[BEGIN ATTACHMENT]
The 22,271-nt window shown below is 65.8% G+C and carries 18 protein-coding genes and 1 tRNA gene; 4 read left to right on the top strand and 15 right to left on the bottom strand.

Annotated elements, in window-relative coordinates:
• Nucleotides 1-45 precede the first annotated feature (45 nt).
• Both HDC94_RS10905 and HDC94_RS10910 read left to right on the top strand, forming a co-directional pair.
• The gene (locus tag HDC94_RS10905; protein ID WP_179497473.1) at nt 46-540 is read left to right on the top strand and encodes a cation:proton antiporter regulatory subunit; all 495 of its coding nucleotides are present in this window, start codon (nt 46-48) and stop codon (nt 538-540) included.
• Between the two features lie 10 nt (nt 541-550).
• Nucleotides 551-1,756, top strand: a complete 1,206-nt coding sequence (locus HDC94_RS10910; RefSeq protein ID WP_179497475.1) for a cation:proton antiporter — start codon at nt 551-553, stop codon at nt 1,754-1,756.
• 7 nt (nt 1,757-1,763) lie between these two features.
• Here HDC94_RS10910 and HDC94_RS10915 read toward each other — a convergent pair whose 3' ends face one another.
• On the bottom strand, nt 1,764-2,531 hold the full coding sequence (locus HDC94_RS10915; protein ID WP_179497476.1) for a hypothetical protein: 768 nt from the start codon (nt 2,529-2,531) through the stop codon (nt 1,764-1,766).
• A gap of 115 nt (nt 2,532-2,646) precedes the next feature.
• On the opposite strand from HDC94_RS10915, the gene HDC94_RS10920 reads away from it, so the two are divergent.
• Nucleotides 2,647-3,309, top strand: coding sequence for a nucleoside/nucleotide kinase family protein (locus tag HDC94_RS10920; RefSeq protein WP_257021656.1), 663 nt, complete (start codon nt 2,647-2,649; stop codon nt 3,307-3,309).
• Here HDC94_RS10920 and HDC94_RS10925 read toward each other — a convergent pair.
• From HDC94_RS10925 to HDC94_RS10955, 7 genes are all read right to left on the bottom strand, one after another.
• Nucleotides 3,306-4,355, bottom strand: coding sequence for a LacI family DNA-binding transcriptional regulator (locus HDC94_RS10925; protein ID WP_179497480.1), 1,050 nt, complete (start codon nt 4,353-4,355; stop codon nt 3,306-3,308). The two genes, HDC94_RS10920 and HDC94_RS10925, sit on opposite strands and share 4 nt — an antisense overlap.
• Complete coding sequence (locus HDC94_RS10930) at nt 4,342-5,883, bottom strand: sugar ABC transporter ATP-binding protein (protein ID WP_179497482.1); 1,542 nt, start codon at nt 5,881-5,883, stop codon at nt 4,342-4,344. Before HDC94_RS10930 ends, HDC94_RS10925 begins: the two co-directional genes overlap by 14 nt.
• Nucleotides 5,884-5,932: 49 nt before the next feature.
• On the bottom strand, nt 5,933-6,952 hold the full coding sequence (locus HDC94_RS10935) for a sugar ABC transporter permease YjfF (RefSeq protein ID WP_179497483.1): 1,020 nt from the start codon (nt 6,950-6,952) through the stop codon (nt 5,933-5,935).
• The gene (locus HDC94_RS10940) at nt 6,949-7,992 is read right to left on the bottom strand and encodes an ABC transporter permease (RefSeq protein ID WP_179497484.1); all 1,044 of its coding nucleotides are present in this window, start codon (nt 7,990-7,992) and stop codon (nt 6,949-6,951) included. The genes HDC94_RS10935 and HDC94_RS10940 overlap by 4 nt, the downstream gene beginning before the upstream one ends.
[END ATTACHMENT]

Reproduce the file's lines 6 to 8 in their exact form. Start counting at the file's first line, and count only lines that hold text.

• Between the two features lie 10 nt (nt 541-550).
• Nucleotides 551-1,756, top strand: a complete 1,206-nt coding sequence (locus HDC94_RS10910; RefSeq protein ID WP_179497475.1) for a cation:proton antiporter — start codon at nt 551-553, stop codon at nt 1,754-1,756.
• 7 nt (nt 1,757-1,763) lie between these two features.